Well, the first question regarding the Korean Grand Prix has already been answered: it’s going ahead!
Despite reassurances from event organisers that all was going to plan, rumours surfaced mid-season that construction of the Korea International Circuit was miles behind schedule – and when Bernie Ecclestone admitted that all was not well just four weeks ago – F1 fans faced the prospect of an event cancellation for the first time since Argentina was pulled from the 1999 F1 calendar.
A last-minute surge in activity on-site has seen the circuit – or at least bits of it – near completion, and the event has secured the FIA’s sign-off to stage its maiden race this weekend.
But quite what the teams, drivers and fans will find this weekend remains to be seen. We’re set for one of the most interesting race weekends in a while, for a whole host of different reasons…
|Date:||24 October 2010||No. Laps||55|
|Lap Length:||5.621km||Race Distance:||309.155km|
|Lap Record:||Inaugural race at this circuit|
Formula 1’s latest foray into the Far East will take place on the purpose-built Korea International Circuit at Yeongyam, located about 400km from the nation’s capital, Seoul.
With the circuit design penned by Formula 1’s ubiquitous circuit architect Hermann Tilke, the layout incorporates some of the design themes showcased other other venues he has created – such as Singapore and Abu Dhabi – with the circuit partly framing the waterfront marina.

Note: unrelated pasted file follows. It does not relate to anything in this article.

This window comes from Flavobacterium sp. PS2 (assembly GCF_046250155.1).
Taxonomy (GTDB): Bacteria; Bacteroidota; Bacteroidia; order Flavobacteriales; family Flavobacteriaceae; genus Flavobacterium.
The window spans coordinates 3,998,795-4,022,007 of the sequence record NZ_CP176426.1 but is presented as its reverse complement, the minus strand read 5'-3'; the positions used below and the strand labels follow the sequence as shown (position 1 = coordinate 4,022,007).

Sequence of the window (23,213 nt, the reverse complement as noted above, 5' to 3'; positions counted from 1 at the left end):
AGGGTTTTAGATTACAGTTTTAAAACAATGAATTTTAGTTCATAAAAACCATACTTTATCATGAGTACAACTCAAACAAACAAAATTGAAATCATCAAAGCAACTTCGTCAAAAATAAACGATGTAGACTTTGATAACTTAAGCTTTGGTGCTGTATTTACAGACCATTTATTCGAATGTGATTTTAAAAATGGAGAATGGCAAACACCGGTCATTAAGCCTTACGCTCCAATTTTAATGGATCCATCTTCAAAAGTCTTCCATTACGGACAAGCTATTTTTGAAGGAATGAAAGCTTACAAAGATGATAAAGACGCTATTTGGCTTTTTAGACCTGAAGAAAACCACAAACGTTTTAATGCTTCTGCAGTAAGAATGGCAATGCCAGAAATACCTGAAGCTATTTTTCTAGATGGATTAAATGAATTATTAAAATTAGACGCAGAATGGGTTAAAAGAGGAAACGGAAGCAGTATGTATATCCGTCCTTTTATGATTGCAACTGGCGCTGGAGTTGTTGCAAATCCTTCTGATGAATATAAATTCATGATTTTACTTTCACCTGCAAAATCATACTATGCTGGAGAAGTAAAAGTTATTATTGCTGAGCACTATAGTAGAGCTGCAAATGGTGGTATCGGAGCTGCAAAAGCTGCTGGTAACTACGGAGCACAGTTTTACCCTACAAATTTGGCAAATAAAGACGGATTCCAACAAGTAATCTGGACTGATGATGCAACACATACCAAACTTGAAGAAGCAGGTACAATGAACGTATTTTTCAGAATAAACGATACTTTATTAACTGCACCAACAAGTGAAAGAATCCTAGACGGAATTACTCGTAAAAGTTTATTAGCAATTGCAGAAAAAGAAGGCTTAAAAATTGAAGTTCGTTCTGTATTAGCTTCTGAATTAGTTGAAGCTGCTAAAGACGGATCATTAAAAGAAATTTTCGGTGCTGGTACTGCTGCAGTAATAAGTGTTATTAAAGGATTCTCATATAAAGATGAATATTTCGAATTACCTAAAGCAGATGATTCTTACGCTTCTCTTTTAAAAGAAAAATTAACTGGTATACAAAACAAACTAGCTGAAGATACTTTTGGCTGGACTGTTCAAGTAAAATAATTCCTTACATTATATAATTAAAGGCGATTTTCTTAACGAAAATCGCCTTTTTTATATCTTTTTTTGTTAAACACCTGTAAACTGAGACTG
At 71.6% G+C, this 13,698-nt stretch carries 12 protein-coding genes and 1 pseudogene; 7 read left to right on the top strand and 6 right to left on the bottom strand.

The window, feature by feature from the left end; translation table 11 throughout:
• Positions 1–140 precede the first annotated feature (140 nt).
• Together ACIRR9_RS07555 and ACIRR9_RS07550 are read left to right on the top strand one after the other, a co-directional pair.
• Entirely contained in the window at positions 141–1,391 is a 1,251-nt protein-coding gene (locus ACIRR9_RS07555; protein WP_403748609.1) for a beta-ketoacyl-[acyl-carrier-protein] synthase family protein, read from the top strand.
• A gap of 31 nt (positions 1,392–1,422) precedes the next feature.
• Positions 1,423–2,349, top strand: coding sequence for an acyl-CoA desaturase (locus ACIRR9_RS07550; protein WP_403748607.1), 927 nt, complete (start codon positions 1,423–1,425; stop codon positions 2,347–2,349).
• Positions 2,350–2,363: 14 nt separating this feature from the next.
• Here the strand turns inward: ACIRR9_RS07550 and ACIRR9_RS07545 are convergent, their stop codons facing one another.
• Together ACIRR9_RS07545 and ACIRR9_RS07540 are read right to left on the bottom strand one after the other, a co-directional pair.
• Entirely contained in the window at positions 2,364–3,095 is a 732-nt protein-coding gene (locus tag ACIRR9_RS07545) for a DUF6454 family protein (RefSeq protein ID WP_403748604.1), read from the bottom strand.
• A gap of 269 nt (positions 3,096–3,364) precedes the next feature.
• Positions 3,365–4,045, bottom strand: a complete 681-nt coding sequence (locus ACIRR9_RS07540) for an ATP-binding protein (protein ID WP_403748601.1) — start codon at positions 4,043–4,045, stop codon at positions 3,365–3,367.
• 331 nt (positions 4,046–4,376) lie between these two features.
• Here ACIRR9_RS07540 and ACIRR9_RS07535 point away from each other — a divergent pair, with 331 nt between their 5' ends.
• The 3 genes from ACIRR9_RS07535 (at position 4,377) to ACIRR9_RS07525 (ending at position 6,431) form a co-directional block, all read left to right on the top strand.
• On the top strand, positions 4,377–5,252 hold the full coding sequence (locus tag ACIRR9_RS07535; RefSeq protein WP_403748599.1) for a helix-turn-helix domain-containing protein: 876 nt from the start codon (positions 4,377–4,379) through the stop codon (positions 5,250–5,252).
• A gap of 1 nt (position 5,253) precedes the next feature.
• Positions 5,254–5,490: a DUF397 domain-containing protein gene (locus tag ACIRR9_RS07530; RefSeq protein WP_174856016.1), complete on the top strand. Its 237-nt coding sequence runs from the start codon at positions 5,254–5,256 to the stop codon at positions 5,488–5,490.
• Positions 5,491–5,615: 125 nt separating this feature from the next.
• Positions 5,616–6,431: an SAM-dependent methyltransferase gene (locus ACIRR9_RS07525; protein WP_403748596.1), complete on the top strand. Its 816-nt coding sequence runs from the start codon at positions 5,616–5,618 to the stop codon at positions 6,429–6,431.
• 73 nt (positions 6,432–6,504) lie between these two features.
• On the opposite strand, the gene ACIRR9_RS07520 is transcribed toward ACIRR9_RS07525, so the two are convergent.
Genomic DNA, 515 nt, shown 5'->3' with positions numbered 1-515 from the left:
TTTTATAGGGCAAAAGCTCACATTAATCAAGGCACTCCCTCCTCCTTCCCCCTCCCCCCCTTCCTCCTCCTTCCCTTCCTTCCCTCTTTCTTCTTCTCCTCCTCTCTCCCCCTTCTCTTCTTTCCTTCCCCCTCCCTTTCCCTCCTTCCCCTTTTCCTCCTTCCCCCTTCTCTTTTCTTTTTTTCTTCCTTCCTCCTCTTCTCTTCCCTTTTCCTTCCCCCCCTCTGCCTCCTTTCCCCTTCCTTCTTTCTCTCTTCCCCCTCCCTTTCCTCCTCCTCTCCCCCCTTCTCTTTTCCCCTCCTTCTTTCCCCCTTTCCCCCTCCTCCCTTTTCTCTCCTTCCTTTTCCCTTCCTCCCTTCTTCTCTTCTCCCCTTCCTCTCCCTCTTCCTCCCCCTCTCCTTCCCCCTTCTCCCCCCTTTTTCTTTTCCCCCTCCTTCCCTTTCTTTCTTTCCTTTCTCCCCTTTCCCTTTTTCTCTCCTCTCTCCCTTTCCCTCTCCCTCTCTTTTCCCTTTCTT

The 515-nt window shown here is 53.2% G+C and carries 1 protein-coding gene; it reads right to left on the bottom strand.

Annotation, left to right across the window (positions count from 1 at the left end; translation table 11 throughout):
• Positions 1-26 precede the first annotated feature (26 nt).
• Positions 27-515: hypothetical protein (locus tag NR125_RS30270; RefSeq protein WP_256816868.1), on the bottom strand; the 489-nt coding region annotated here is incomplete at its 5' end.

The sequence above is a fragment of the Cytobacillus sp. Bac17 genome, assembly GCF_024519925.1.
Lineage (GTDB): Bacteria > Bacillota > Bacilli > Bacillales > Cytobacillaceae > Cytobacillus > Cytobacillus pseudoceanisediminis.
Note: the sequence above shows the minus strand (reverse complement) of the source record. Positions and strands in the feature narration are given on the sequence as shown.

Rumours of the circuit being well behind its construction deadline were a feature during much of the 2010 season, and its cause was not helped by continual delays to the final FIA inspection – which occurred just a fortnight ago – that had threatened to derail the event entirely.
Despite getting the all-clear from the FIA’s race director, Charlie Whiting, the venue is still far from finished, although the key structural elements are in place, if looking a little shabby.
The track features little in the way of elevation change and won’t necessarily create that ‘heart in the mouth’ feeling one might get from other more undulating circuits, let’s use Spa-Francorchamps and Istanbul as examples.
Additionally – and again generally typical of Tike’s designs – there appears to be little in the way of high-speed corners, but there are the usual Tilke trademarks of long straights the end with tight bends to facilitate overtaking.
Looking at the track, it would seem that there are three principal overtaking points: the run into the left-handed Turn 1, the braking zone into Turn 3 at the end of a 1.2-kilometre-long straight, and the hairpin at Turn 4. The balance of the circuit 18 turns appear to be more ‘follow-my-leader’ stuff.
Similar to its Far East counterparts such as Sepang and Singapore, the event organisers may consider running the event in twilight or night conditions in later years to better suit the European TV audiences, although it would be better to see if they can get inaugural event running remotely ship-shape before considering such an endeavour.